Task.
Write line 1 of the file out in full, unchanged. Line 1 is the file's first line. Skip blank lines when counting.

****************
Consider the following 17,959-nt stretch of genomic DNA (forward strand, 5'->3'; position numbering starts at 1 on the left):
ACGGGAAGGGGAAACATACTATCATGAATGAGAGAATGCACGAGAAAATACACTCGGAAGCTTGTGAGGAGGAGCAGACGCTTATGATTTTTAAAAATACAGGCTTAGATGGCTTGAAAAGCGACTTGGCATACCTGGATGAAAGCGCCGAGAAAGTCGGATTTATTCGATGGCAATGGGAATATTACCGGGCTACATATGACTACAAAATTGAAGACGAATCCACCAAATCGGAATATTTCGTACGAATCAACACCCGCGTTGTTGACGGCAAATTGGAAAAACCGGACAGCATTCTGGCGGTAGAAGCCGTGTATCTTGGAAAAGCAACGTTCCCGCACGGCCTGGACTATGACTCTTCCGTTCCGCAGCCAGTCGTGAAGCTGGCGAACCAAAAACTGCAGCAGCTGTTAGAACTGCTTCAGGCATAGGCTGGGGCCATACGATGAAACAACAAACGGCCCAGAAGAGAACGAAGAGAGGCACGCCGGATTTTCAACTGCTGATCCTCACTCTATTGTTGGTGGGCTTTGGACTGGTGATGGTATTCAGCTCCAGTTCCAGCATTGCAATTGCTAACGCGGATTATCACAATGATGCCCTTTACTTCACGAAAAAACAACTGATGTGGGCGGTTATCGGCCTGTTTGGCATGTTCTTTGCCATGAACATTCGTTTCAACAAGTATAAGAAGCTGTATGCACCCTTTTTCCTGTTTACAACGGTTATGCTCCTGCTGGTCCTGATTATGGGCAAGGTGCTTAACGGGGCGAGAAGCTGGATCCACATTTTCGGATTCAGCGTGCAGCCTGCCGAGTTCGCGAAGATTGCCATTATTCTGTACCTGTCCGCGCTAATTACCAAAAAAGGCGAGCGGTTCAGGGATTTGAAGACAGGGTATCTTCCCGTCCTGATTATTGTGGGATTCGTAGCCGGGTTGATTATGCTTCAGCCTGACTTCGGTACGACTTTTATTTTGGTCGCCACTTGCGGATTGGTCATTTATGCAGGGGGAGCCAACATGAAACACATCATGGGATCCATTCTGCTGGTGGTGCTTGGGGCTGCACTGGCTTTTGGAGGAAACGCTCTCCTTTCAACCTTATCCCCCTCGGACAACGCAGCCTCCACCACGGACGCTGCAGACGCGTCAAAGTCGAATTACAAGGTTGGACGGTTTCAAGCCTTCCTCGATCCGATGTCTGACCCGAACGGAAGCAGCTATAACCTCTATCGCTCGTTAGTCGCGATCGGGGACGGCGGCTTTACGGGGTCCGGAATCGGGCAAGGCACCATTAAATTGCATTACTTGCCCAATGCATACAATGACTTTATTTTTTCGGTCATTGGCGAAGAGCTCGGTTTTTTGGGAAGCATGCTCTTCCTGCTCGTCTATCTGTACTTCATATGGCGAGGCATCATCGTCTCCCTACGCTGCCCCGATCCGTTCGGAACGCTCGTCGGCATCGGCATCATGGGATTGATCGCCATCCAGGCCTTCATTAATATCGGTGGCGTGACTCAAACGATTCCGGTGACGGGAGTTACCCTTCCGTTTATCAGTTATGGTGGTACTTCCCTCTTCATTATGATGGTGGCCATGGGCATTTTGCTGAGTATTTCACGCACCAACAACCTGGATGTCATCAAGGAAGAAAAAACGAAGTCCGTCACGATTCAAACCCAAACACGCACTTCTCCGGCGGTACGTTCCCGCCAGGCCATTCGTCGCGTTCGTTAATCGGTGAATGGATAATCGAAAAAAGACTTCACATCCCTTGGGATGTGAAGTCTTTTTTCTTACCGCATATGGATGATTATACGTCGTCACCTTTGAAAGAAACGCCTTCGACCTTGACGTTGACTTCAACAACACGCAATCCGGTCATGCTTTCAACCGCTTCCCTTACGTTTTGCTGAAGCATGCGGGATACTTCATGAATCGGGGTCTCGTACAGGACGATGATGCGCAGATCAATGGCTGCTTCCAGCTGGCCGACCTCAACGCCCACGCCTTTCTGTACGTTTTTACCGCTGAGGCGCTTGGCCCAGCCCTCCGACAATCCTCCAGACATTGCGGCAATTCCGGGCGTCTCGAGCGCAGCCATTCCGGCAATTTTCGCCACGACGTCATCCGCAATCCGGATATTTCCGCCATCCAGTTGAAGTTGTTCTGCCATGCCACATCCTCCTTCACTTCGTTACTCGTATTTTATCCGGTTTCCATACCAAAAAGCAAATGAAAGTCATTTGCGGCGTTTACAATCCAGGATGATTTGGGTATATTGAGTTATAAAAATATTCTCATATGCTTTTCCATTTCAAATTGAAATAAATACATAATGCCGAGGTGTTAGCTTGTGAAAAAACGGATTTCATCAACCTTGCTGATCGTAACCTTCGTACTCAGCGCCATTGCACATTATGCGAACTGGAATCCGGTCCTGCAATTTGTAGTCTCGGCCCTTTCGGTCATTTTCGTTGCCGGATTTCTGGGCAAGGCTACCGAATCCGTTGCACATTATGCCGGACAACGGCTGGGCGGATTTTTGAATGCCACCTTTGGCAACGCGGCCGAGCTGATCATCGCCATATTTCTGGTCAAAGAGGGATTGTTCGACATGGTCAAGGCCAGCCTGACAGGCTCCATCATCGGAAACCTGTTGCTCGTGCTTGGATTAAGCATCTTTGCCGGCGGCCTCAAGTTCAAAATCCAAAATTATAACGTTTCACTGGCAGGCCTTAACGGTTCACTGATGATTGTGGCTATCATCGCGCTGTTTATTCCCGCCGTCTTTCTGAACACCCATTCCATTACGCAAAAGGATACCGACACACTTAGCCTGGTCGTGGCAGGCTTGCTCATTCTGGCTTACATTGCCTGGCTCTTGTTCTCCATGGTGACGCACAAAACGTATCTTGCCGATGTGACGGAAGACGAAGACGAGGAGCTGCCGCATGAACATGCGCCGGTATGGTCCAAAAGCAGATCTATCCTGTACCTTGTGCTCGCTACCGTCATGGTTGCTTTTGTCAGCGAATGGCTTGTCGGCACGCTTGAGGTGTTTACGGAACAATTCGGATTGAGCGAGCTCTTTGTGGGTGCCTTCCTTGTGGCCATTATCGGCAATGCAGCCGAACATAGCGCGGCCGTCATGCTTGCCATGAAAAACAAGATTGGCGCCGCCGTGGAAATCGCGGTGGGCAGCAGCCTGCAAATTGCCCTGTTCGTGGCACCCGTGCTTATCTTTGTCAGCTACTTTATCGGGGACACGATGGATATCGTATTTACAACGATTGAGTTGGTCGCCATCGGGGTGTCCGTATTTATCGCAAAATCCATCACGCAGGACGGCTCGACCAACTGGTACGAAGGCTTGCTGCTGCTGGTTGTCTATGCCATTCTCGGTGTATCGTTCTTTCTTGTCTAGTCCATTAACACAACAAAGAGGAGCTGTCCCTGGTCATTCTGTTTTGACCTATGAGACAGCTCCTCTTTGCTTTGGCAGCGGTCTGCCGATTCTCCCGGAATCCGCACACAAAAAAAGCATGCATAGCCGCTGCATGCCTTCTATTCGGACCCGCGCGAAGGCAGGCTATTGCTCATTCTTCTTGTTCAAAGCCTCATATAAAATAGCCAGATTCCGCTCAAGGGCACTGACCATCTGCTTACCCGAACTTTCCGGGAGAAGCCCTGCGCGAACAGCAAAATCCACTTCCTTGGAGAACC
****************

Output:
Consider the following 17,959-nt stretch of genomic DNA (forward strand, 5'->3'; position numbering starts at 1 on the left):